Value of ultrasound in the diagnostics of abdominal wall hernias

Self-education Ultrasonographic Association at the Department of Genetics and Pathomorphology of the Pomeranian Medical University, Szczecin, Poland. Head: Professor Jan Lubiński, MD, PhD
Correspondence: Self-education Ultrasonographic Association at the Department of Genetics and Pathomorphology of the Pomeranian Medical University, Połabska 4, 70-115 Szczecin, Poland, tel.: +48 91 466 15 32

Pediatr Med rodz Vol 10 Numer 4, p. 398–404
DOI: 10.15557/PiMR.2014.0040

The aim of this paper was to present current state of knowledge and clinical practice in the scope of imaging of anterior abdominal wall hernias. At the moment, diagnostic imaging of abdominal wall hernias utilizes such modalities as ultrasound, computed tomography and magnetic resonance. The two latter methods are not easily available, expensive and usually require filling the intestine with contrast medium or, at times, additional administration of intravenous contrast. Moreover, computed tomography exposes the patient to negative effects of ionizing radiation, and both modalities are contraindicated in claustrophobic patients or patients with renal failure when examination requires intravenous administration of contrast. Under such circumstances, ultrasound examination constitutes the basis of imaging in cases of suspected anterior abdominal wall hernias and in patients with palpable masses in such a location. It ensues from high availability, low cost, noninvasiveness and high diagnostic value of this modality as well as its applicability in all life periods – from foetal life up to old age. Other advantages of ultrasonography include: possibility to conduct the examination dynamically at patient’s bedside, including application of various tests facilitating diagnosis of small, spontaneously reducing and immovable inguinal, femoral, or umbilical hernias, hernia of the linea alba, Spigelian hernia, or various other incisional hernias that pose diagnostic challenges. Ultrasound examination allows for assessment of the size and content of the hernia sac with great precision. Some diagnosticians use the ultrasound probe to exert pressure in an attempt to place the hernia back into the abdominal cavity. Moreover, the above-mentioned method effectively visualizes any complications related to surgical reconstruction of the abdominal wall, such as pathological fluid-filled spaces, recurrent hernias, or tissue reactions to surgical material. All other pathologies of the abdominal wall that might imitate hernias are within the scope of ultrasound examination. All of the mentioned advantages of ultrasound lose significance if the doctor performing this examination lacks proper theoretical and practical background.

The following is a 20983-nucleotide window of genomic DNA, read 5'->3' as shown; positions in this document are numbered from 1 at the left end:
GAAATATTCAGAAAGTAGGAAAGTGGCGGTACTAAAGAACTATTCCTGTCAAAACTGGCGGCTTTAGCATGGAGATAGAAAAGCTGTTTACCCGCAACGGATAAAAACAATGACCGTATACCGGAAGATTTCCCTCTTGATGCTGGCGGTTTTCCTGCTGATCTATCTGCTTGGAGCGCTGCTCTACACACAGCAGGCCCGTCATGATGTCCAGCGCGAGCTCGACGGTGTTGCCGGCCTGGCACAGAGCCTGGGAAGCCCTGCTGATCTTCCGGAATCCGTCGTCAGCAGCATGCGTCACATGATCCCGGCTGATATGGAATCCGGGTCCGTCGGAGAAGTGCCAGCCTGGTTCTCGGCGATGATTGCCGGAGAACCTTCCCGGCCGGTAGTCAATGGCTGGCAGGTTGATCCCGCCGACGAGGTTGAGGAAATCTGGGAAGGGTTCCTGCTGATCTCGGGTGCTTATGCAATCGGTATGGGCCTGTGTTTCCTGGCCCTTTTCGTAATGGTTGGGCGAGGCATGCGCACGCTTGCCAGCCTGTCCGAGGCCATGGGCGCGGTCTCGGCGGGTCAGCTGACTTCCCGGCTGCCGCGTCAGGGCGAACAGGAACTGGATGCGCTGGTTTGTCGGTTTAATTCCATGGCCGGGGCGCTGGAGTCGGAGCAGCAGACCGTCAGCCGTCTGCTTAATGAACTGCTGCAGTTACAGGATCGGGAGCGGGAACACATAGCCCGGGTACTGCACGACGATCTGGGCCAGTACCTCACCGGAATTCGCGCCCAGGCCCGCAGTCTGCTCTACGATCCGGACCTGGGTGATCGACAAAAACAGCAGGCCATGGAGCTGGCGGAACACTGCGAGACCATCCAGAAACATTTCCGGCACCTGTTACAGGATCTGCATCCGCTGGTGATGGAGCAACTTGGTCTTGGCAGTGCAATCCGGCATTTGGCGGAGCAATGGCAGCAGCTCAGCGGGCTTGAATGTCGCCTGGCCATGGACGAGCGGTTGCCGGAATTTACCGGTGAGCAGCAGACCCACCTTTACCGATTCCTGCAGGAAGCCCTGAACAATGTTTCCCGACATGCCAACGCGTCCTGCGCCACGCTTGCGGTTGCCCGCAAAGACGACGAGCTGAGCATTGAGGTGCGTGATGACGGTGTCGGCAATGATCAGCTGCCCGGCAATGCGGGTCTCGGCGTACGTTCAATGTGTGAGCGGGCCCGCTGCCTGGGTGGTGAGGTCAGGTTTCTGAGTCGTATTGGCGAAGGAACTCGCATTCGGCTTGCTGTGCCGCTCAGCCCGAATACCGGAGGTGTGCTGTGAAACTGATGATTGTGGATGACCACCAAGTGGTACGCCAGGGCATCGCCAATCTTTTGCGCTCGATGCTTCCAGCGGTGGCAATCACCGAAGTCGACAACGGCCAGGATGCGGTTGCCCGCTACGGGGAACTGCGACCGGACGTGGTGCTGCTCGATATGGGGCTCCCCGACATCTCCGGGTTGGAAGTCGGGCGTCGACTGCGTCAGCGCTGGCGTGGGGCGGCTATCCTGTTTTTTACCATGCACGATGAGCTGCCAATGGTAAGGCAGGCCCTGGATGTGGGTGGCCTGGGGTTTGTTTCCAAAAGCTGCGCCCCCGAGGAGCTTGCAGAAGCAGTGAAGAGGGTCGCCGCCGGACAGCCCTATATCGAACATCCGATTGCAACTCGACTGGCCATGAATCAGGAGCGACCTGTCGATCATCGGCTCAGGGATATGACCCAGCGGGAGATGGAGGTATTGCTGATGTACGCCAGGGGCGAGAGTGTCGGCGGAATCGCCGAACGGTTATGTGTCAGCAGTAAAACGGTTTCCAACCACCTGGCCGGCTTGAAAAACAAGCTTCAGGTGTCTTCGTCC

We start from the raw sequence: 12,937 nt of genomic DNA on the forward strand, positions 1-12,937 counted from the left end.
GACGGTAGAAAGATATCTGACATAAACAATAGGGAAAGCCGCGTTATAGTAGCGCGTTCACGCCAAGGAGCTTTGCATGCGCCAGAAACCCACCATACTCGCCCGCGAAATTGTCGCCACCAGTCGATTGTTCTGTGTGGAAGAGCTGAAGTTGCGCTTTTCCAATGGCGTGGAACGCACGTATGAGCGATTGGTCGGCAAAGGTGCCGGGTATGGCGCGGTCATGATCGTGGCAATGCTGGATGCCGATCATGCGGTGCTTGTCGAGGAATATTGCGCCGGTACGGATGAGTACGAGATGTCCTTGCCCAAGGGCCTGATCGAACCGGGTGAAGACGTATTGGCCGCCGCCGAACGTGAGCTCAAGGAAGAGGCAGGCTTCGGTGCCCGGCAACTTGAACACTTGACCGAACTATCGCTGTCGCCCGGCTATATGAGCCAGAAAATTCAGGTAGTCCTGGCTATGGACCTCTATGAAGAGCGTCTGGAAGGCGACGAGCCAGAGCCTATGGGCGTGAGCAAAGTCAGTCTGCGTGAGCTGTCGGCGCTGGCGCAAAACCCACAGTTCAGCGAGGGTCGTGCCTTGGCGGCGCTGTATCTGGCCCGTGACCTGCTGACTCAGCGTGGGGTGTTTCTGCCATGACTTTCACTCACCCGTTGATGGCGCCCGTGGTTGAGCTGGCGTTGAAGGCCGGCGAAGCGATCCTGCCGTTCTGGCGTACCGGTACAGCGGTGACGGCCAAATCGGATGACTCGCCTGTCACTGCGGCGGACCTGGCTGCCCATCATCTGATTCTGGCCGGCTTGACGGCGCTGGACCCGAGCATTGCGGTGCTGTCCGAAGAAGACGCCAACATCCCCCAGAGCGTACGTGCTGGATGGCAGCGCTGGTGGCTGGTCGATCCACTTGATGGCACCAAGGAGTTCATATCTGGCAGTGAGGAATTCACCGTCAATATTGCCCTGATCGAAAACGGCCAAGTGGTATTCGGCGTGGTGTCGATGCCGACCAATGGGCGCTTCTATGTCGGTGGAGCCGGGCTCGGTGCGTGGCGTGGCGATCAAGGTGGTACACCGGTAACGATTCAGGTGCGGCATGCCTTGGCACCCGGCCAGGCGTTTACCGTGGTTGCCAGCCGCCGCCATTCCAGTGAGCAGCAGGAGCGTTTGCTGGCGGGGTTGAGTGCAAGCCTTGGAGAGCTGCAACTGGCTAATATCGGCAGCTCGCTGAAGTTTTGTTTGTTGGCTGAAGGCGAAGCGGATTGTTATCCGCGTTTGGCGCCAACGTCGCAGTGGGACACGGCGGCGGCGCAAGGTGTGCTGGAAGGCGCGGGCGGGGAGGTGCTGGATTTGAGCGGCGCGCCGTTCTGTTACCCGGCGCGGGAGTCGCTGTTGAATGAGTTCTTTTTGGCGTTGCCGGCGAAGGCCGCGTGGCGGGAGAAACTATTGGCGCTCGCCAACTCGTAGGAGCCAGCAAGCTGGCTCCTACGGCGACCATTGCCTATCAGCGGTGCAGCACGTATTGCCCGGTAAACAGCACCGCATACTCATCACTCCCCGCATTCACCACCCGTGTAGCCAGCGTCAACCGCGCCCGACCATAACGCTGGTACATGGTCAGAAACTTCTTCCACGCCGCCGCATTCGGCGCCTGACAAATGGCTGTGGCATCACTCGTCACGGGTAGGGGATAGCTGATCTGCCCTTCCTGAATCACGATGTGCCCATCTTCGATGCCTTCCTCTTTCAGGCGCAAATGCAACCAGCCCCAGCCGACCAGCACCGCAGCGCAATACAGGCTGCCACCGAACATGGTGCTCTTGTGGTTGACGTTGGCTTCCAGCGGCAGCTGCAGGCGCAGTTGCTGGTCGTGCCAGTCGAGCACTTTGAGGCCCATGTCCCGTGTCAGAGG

Keywords: abdominal wall, anterior abdominal wall hernias, incisional hernias, Spigelian hernias, ultrasound